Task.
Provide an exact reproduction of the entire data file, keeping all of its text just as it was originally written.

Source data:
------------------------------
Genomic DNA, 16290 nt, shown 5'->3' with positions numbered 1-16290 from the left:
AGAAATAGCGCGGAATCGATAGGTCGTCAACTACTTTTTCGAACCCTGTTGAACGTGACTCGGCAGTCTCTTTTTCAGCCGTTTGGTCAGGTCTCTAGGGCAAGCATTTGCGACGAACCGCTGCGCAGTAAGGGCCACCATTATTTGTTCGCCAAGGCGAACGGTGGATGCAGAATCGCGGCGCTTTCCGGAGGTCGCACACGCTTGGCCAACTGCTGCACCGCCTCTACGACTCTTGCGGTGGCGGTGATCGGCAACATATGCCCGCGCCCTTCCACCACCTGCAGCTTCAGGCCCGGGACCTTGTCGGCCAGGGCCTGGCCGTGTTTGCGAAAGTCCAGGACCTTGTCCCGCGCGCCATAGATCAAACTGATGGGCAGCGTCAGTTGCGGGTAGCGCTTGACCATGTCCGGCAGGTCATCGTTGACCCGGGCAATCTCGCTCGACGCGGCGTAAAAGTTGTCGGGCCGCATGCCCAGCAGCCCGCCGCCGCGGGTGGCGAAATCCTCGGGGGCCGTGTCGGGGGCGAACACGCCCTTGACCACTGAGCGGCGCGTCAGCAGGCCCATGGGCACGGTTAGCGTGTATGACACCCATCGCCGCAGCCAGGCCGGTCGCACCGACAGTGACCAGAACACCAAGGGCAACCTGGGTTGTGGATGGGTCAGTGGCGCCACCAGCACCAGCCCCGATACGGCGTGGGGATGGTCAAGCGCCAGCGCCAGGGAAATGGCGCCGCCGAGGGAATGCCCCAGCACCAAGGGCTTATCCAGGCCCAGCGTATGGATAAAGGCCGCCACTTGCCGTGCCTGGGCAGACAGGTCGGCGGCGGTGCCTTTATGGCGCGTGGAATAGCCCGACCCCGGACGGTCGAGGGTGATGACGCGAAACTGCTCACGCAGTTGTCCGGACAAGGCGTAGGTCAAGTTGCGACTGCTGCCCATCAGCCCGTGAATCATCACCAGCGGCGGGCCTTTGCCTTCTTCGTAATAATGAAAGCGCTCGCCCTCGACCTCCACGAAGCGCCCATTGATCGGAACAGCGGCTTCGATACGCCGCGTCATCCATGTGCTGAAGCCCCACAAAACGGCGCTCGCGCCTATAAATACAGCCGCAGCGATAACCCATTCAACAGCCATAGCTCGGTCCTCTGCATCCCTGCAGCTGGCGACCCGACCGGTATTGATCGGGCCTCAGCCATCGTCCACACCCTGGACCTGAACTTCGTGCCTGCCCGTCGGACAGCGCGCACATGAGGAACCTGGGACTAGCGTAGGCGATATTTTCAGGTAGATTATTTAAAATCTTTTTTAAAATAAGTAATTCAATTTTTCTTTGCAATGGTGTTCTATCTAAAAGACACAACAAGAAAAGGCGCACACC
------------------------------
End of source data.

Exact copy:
Genomic DNA, 16290 nt, shown 5'->3' with positions numbered 1-16290 from the left:
AGAAATAGCGCGGAATCGATAGGTCGTCAACTACTTTTTCGAACCCTGTTGAACGTGACTCGGCAGTCTCTTTTTCAGCCGTTTGGTCAGGTCTCTAGGGCAAGCATTTGCGACGAACCGCTGCGCAGTAAGGGCCACCATTATTTGTTCGCCAAGGCGAACGGTGGATGCAGAATCGCGGCGCTTTCCGGAGGTCGCACACGCTTGGCCAACTGCTGCACCGCCTCTACGACTCTTGCGGTGGCGGTGATCGGCAACATATGCCCGCGCCCTTCCACCACCTGCAGCTTCAGGCCCGGGACCTTGTCGGCCAGGGCCTGGCCGTGTTTGCGAAAGTCCAGGACCTTGTCCCGCGCGCCATAGATCAAACTGATGGGCAGCGTCAGTTGCGGGTAGCGCTTGACCATGTCCGGCAGGTCATCGTTGACCCGGGCAATCTCGCTCGACGCGGCGTAAAAGTTGTCGGGCCGCATGCCCAGCAGCCCGCCGCCGCGGGTGGCGAAATCCTCGGGGGCCGTGTCGGGGGCGAACACGCCCTTGACCACTGAGCGGCGCGTCAGCAGGCCCATGGGCACGGTTAGCGTGTATGACACCCATCGCCGCAGCCAGGCCGGTCGCACCGACAGTGACCAGAACACCAAGGGCAACCTGGGTTGTGGATGGGTCAGTGGCGCCACCAGCACCAGCCCCGATACGGCGTGGGGATGGTCAAGCGCCAGCGCCAGGGAAATGGCGCCGCCGAGGGAATGCCCCAGCACCAAGGGCTTATCCAGGCCCAGCGTATGGATAAAGGCCGCCACTTGCCGTGCCTGGGCAGACAGGTCGGCGGCGGTGCCTTTATGGCGCGTGGAATAGCCCGACCCCGGACGGTCGAGGGTGATGACGCGAAACTGCTCACGCAGTTGTCCGGACAAGGCGTAGGTCAAGTTGCGACTGCTGCCCATCAGCCCGTGAATCATCACCAGCGGCGGGCCTTTGCCTTCTTCGTAATAATGAAAGCGCTCGCCCTCGACCTCCACGAAGCGCCCATTGATCGGAACAGCGGCTTCGATACGCCGCGTCATCCATGTGCTGAAGCCCCACAAAACGGCGCTCGCGCCTATAAATACAGCCGCAGCGATAACCCATTCAACAGCCATAGCTCGGTCCTCTGCATCCCTGCAGCTGGCGACCCGACCGGTATTGATCGGGCCTCAGCCATCGTCCACACCCTGGACCTGAACTTCGTGCCTGCCCGTCGGACAGCGCGCACATGAGGAACCTGGGACTAGCGTAGGCGATATTTTCAGGTAGATTATTTAAAATCTTTTTTAAAATAAGTAATTCAATTTTTCTTTGCAATGGTGTTCTATCTAAAAGACACAACAAGAAAAGGCGCACACC